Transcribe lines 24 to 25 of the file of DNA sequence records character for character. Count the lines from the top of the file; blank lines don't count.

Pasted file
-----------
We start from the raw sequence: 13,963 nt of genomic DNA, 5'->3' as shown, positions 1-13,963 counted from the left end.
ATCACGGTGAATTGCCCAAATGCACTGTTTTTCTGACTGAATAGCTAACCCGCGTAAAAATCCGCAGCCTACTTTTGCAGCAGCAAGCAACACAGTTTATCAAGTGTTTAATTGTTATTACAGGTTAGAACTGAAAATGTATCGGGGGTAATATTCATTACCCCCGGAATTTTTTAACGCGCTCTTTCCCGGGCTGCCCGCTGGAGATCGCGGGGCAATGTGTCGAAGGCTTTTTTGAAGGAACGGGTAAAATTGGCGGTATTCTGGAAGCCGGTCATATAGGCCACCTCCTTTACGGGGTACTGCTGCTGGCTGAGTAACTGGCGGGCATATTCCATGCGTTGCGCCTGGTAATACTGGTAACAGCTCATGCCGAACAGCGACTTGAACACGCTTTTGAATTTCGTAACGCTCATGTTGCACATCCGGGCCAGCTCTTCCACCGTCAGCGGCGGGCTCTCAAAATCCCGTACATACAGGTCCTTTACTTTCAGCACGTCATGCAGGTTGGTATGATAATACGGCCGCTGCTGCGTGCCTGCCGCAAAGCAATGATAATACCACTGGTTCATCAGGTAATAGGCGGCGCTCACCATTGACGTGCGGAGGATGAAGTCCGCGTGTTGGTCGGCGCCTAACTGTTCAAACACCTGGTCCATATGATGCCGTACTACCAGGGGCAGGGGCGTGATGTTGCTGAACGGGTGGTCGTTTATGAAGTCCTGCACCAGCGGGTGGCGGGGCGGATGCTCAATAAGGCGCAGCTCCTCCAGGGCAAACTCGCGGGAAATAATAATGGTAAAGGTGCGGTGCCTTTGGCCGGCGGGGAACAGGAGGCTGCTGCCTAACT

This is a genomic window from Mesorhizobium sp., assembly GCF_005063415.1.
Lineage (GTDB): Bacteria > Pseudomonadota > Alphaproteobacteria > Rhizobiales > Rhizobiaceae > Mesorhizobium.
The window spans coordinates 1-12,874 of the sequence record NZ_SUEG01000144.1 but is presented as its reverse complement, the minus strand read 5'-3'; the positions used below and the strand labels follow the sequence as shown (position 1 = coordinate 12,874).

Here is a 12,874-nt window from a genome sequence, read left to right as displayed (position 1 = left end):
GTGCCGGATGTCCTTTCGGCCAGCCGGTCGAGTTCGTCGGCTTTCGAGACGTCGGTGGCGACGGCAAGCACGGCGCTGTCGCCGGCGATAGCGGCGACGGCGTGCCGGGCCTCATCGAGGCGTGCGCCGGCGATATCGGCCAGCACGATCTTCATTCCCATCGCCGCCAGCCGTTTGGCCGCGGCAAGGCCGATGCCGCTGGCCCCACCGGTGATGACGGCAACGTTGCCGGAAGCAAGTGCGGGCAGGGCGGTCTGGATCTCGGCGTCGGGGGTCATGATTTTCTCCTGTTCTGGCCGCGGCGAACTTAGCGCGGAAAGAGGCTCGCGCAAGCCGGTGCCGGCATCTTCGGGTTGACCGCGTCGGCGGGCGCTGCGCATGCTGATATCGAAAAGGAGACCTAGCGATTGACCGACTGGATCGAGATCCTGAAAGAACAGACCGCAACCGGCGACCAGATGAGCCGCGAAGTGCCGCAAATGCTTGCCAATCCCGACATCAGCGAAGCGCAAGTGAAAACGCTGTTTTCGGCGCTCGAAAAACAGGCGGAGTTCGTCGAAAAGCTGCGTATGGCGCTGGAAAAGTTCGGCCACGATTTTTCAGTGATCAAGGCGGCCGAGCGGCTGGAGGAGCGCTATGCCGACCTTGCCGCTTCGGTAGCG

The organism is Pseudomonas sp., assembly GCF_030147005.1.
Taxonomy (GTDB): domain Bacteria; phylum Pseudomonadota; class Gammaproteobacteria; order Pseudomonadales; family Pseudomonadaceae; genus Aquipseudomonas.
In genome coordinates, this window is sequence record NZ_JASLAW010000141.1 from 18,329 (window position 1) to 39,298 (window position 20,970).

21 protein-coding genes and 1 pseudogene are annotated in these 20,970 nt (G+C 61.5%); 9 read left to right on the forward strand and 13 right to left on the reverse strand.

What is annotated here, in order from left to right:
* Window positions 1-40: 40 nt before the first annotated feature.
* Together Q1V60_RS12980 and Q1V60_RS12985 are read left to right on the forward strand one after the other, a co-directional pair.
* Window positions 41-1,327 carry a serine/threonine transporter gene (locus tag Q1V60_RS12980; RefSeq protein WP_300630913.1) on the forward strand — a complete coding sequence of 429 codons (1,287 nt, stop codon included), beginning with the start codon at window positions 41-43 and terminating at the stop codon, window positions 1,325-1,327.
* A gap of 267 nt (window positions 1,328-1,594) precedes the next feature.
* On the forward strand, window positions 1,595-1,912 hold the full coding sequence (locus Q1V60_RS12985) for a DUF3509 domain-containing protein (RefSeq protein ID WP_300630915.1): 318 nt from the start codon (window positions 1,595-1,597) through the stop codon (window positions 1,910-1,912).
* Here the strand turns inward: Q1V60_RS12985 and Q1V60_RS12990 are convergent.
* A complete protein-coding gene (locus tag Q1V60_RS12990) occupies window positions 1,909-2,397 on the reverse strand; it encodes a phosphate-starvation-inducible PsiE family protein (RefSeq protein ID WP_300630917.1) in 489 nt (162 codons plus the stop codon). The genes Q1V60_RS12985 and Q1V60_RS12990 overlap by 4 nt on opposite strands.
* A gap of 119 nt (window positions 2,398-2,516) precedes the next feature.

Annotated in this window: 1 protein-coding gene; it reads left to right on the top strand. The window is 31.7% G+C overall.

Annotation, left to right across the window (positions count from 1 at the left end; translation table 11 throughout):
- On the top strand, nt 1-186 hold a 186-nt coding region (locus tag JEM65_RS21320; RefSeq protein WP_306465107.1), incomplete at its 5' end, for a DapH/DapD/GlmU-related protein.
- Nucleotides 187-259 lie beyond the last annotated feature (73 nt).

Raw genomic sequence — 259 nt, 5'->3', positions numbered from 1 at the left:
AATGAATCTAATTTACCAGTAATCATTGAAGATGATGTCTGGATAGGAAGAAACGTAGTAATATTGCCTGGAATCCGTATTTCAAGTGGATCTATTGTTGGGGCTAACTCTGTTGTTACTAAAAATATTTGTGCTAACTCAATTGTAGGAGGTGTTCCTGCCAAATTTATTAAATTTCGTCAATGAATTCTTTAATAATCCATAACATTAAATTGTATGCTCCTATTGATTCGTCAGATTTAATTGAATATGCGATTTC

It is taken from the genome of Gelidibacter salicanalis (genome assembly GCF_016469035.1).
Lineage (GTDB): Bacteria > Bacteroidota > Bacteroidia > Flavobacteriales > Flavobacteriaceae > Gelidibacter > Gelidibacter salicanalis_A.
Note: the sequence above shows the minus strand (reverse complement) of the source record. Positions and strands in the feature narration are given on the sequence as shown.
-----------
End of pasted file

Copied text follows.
- Nucleotides 187-259 lie beyond the last annotated feature (73 nt).

Raw genomic sequence — 259 nt, 5'->3', positions numbered from 1 at the left: